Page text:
It’s been a rough few weeks for the Church, as it continues to struggle with the trauma of clergy sexual abuse amid sickening revelations involving retired Archbishop Theodore McCarrick, who resigned as a cardinal over allegations against him, and six Pennsylvania dioceses cited by a grand jury in this shameful unfolding story.
That news was followed by unverified accusations from retired Archbishop Carlo Maria Vigano, a former nuncio to the United States, who charged that a number of high Vatican officials, including at least the last two popes, were aware of the accusations against Archbishop McCarrick for years.
Though most cases addressed in the 1,400-page grand jury report from Pennsylvania stretch back decades—as do the unrelated allegations against Archbishop McCarrick—the news is no less shocking and painful to victims of abuse, to the Catholic faithful in general, and to the great majority of priests, bishops and lay Church workers committed to serving God and his people in a trying time.
Many of us believed that this heartbreaking chapter was all but over when the U.S. bishops approved the 2002 Charter for the Protection of Children and Young People that called for zero tolerance for abusers along with a policy of reporting and independent review.
While the charter was quite successful in removing abusing priests and deacons, we are disappointed and distressed to see that its provisions may not fully extend to bishops and others whose actions could be seen as protecting abusers, whether wittingly or unwittingly.
We see, therefore, that there’s a lot more hard work ahead, with compassion and justice for victims and protection of children the top priorities and the need for all levels of the Church to work together to increase transparency and restore trust.
Some of that work has already begun.
Cardinal Daniel DiNardo, Archbishop of Galveston-Houston and president of the U.S. Conference of Catholic Bishops, held a series of meetings with the USCCB’s executive committee and other bishops to address the “spiritual crisis” facing the Church and to develop a plan of practical changes to “avoid repeating the sins and failures of the past.”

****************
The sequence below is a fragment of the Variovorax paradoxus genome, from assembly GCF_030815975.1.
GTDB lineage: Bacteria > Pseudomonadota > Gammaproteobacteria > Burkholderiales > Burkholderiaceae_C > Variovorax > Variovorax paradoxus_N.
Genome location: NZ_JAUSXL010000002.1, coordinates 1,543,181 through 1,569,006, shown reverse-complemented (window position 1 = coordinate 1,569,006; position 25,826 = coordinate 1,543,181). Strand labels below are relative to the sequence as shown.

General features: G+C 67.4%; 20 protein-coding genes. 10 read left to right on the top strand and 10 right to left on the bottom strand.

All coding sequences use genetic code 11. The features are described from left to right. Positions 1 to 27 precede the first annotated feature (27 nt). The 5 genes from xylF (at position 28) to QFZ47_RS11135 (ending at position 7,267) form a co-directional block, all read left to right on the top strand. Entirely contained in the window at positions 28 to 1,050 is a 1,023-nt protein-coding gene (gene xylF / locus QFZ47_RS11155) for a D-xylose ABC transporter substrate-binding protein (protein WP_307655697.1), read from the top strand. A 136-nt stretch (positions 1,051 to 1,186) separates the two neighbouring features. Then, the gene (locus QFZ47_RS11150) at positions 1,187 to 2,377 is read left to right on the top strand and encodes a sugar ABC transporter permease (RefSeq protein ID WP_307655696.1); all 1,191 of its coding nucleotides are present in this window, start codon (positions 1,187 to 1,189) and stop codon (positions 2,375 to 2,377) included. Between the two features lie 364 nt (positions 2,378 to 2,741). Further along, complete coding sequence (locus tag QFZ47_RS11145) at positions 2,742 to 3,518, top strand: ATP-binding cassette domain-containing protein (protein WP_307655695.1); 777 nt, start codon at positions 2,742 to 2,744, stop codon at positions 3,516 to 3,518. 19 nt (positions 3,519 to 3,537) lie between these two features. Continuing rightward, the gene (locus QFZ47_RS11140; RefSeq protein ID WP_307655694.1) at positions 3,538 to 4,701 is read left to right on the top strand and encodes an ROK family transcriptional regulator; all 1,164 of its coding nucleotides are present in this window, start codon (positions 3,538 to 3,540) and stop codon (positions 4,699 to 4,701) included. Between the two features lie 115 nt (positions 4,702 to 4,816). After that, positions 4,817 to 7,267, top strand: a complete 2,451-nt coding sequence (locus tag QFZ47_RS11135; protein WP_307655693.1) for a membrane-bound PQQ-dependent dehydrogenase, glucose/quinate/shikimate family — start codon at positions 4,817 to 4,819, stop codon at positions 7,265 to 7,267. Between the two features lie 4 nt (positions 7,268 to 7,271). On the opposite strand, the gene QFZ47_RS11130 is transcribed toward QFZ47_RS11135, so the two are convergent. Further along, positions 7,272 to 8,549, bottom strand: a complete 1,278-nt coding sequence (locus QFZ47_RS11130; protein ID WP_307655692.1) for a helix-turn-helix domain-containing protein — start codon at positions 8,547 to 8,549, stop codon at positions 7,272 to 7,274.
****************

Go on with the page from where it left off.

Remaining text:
We’re heartened, too, that the archdiocese, under the leadership of Cardinal Dolan, has long recognized the pain of victims and the damage to the Church caused by sexually abusive members of the clergy. In 2016, therefore, the cardinal instituted the Independent Reconciliation and Compensation Program that has awarded nearly $60 million to 278 victims in its two years of operation.
It was that process, in fact, that led directly to the exposure of the abuse by Archbishop McCarrick and his removal from ministry and resignation from the College of Cardinals.
The current crisis is sure to prompt state attorneys general and local prosecutors around the country to begin investigations of their own, similar to that conducted in Pennsylvania. New York Attorney General Barbara Underwood has already contacted district attorneys around the state to enlist their aid in investigating sexual abuse by clergy.
If investigations are indeed launched, the archdiocese will continue its policy of cooperation with law enforcement that’s been in place for nearly 20 years, when Cardinal Egan gave some 40 years worth of information on priests accused of molesting minors to the Manhattan district attorney, who agreed to forward relevant cases to district attorneys elsewhere in the archdiocese.
Meanwhile, at the World Meeting of Families in Ireland—which has struggled with its own sexual abuse crisis—Pope Francis addressed the continuing revelations in a Sunday homily, begging “the Lord’s forgiveness” for the “scandal and betrayal.”
Sadly, the Church will not soon recover from this crisis, and critically needs a massive reordering of practices and priorities for healing to begin.
But we have faith that healing will ultimately happen, and we pray for all who have suffered because of this tragedy.